Defining Terms: A Brief Squib
There is an interesting FB discussion going on over a post by Carl Jones on the question of capitalism. I would suggest that people who use terms like free market and capitalism begin by understanding the literal meaning of the words they are using.
Start with reality and you gain in understanding; start with abstraction and you end up in the NeverNever Land of Classical Liberal abstractions. Markets are a place where people buy and sell things. The place can eventually be virtualized and institutionalized in the form of stock exchanges, telephone and telegraph, and the internet, but the basic notion remains. To do business in a market, one has to follow the rules of the people who control the market, accept their regulation of weights and measures, their arbitration in disputes, their acceptance or refusal of currencies, and the tolls the impose. No markets, for practical purpose, can be free, either in the sense meant by the term "free market," because the authorities who own and control the market determine who gets access, and in the other sense of free, namely, gratis, because they are going to tax your participation.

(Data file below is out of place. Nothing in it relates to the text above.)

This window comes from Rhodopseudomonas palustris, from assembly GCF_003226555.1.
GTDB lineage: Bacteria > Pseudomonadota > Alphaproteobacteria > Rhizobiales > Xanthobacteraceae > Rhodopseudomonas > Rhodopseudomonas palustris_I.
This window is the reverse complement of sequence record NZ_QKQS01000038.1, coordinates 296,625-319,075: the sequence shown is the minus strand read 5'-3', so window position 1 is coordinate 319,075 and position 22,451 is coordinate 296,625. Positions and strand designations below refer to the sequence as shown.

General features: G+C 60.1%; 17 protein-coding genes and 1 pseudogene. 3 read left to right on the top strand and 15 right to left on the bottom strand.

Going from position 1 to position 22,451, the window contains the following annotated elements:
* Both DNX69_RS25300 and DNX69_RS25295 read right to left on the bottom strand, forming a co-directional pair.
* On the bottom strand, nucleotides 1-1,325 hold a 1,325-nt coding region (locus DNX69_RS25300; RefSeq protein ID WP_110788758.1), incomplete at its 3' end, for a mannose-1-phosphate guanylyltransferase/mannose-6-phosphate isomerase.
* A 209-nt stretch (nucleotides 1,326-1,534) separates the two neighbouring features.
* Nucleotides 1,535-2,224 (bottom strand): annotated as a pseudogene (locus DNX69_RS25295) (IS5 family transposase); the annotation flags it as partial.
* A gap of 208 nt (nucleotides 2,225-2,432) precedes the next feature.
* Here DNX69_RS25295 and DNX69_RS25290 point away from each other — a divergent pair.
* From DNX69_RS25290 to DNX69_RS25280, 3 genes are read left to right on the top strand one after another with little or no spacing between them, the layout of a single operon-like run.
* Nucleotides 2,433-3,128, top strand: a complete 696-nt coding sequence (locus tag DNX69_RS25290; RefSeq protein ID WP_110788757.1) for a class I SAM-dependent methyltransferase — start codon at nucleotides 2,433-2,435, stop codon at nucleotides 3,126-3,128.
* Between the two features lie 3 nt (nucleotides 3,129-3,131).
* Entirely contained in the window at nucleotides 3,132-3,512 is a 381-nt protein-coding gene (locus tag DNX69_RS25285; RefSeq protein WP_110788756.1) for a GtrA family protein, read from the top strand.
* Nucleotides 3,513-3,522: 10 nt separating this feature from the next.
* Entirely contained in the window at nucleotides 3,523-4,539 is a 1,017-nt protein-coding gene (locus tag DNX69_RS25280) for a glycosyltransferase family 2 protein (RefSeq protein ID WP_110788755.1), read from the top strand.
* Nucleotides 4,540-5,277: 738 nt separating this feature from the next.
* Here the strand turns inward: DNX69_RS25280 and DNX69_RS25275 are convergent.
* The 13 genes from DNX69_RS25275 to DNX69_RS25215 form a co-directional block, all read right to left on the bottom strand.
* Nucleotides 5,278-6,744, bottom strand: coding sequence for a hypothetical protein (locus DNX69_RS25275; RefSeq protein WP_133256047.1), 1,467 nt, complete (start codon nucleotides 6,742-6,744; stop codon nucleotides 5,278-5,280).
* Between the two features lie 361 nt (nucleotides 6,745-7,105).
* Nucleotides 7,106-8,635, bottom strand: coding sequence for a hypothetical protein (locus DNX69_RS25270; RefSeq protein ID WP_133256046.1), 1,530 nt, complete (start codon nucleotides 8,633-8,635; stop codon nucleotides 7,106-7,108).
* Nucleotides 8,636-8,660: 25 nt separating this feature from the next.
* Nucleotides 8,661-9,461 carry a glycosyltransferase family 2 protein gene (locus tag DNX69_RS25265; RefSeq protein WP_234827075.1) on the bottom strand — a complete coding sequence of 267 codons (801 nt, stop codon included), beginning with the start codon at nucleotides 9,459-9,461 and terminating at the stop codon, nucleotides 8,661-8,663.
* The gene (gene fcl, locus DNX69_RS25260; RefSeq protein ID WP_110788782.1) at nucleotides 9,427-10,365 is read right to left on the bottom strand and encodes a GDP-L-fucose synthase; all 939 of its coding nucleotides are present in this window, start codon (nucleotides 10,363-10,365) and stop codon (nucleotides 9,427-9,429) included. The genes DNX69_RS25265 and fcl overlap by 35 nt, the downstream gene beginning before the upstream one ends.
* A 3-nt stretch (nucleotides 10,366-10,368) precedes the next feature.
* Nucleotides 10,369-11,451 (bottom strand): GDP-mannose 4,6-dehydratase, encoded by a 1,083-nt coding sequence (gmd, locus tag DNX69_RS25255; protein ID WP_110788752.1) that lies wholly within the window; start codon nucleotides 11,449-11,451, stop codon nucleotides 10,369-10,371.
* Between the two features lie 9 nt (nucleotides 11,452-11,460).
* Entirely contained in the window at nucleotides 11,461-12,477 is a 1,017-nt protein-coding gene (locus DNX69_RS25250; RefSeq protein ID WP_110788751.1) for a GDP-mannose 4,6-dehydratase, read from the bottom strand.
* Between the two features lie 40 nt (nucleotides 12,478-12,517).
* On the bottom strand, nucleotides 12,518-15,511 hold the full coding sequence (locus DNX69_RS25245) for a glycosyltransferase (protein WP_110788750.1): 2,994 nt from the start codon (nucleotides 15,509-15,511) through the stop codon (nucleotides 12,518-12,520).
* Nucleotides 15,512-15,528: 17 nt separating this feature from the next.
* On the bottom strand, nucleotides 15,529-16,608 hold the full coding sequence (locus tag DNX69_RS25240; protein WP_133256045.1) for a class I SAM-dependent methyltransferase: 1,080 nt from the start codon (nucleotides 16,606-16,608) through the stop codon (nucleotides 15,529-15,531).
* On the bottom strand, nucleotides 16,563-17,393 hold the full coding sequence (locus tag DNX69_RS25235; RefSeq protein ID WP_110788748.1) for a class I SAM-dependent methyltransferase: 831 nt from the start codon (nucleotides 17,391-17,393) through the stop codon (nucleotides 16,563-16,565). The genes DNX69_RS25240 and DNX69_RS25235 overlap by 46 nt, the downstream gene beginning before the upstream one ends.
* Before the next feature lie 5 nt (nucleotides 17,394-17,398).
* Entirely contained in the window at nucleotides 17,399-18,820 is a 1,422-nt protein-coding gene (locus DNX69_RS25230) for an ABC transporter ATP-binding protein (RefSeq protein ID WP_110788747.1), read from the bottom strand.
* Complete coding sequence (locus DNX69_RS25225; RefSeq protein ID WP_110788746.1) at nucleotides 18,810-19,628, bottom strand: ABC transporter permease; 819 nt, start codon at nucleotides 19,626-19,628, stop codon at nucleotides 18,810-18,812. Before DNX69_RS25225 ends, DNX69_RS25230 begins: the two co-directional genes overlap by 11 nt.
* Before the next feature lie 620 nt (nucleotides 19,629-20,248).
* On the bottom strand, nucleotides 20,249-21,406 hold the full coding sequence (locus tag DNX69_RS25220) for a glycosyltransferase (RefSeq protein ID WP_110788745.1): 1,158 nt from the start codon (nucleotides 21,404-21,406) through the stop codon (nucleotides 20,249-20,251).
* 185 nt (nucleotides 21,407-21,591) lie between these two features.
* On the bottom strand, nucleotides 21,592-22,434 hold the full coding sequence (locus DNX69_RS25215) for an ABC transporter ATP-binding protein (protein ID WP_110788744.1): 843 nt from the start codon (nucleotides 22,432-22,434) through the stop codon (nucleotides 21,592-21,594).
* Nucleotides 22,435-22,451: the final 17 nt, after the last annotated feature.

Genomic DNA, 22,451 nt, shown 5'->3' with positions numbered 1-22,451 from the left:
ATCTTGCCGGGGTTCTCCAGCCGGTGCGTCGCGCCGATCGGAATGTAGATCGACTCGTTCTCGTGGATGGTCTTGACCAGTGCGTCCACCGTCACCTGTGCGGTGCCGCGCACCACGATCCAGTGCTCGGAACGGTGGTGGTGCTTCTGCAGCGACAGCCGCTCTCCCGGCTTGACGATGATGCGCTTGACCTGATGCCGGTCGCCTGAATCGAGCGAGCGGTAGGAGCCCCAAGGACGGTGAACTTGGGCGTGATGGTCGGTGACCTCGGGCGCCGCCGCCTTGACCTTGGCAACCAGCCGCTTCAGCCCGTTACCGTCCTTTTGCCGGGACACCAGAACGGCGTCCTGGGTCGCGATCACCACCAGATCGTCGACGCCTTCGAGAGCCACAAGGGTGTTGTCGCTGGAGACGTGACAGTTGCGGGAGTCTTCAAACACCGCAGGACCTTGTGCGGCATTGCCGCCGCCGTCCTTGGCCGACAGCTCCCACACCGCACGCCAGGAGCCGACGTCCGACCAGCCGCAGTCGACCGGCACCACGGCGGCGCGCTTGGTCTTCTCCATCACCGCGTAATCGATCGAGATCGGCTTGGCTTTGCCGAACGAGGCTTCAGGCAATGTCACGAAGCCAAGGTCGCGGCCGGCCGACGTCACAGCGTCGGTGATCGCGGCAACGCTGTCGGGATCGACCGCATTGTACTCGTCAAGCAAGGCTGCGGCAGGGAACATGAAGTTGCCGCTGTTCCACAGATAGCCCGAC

The second point of reality to start with is that capitalism is not reality, and the word does not refer to the way a society operates economically. It is essentially a theory, mostly a Marxist theory, that those who own the means of production control society as a whole.